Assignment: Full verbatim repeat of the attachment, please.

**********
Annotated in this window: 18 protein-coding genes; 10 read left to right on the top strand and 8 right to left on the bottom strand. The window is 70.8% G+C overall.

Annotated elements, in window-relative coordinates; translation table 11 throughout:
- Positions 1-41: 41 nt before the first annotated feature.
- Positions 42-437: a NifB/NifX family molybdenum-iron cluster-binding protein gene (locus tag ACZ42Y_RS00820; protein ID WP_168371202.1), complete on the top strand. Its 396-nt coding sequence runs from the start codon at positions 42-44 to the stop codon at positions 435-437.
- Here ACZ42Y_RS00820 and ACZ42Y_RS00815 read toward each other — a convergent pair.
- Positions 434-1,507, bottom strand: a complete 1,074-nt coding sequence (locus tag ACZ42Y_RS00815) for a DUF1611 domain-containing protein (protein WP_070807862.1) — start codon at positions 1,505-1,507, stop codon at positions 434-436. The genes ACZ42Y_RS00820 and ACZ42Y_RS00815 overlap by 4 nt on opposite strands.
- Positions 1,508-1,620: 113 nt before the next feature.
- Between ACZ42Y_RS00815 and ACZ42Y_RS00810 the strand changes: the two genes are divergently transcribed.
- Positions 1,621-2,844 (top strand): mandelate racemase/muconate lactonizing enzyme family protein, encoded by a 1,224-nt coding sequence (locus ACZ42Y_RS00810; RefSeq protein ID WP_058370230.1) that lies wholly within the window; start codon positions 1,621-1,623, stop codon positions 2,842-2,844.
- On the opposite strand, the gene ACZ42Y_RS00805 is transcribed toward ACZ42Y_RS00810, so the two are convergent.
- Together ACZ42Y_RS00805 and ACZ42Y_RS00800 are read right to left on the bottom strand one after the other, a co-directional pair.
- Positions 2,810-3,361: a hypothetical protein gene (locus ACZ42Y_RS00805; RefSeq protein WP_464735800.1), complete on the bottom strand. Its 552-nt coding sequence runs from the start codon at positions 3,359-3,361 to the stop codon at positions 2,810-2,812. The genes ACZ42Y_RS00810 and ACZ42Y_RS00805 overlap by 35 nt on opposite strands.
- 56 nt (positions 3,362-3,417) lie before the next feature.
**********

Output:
Annotated in this window: 18 protein-coding genes; 10 read left to right on the top strand and 8 right to left on the bottom strand. The window is 70.8% G+C overall.

Annotated elements, in window-relative coordinates; translation table 11 throughout:
- Positions 1-41: 41 nt before the first annotated feature.
- Positions 42-437: a NifB/NifX family molybdenum-iron cluster-binding protein gene (locus tag ACZ42Y_RS00820; protein ID WP_168371202.1), complete on the top strand. Its 396-nt coding sequence runs from the start codon at positions 42-44 to the stop codon at positions 435-437.
- Here ACZ42Y_RS00820 and ACZ42Y_RS00815 read toward each other — a convergent pair.
- Positions 434-1,507, bottom strand: a complete 1,074-nt coding sequence (locus tag ACZ42Y_RS00815) for a DUF1611 domain-containing protein (protein WP_070807862.1) — start codon at positions 1,505-1,507, stop codon at positions 434-436. The genes ACZ42Y_RS00820 and ACZ42Y_RS00815 overlap by 4 nt on opposite strands.
- Positions 1,508-1,620: 113 nt before the next feature.
- Between ACZ42Y_RS00815 and ACZ42Y_RS00810 the strand changes: the two genes are divergently transcribed.
- Positions 1,621-2,844 (top strand): mandelate racemase/muconate lactonizing enzyme family protein, encoded by a 1,224-nt coding sequence (locus ACZ42Y_RS00810; RefSeq protein ID WP_058370230.1) that lies wholly within the window; start codon positions 1,621-1,623, stop codon positions 2,842-2,844.
- On the opposite strand, the gene ACZ42Y_RS00805 is transcribed toward ACZ42Y_RS00810, so the two are convergent.
- Together ACZ42Y_RS00805 and ACZ42Y_RS00800 are read right to left on the bottom strand one after the other, a co-directional pair.
- Positions 2,810-3,361: a hypothetical protein gene (locus ACZ42Y_RS00805; RefSeq protein WP_464735800.1), complete on the bottom strand. Its 552-nt coding sequence runs from the start codon at positions 3,359-3,361 to the stop codon at positions 2,810-2,812. The genes ACZ42Y_RS00810 and ACZ42Y_RS00805 overlap by 35 nt on opposite strands.
- 56 nt (positions 3,362-3,417) lie before the next feature.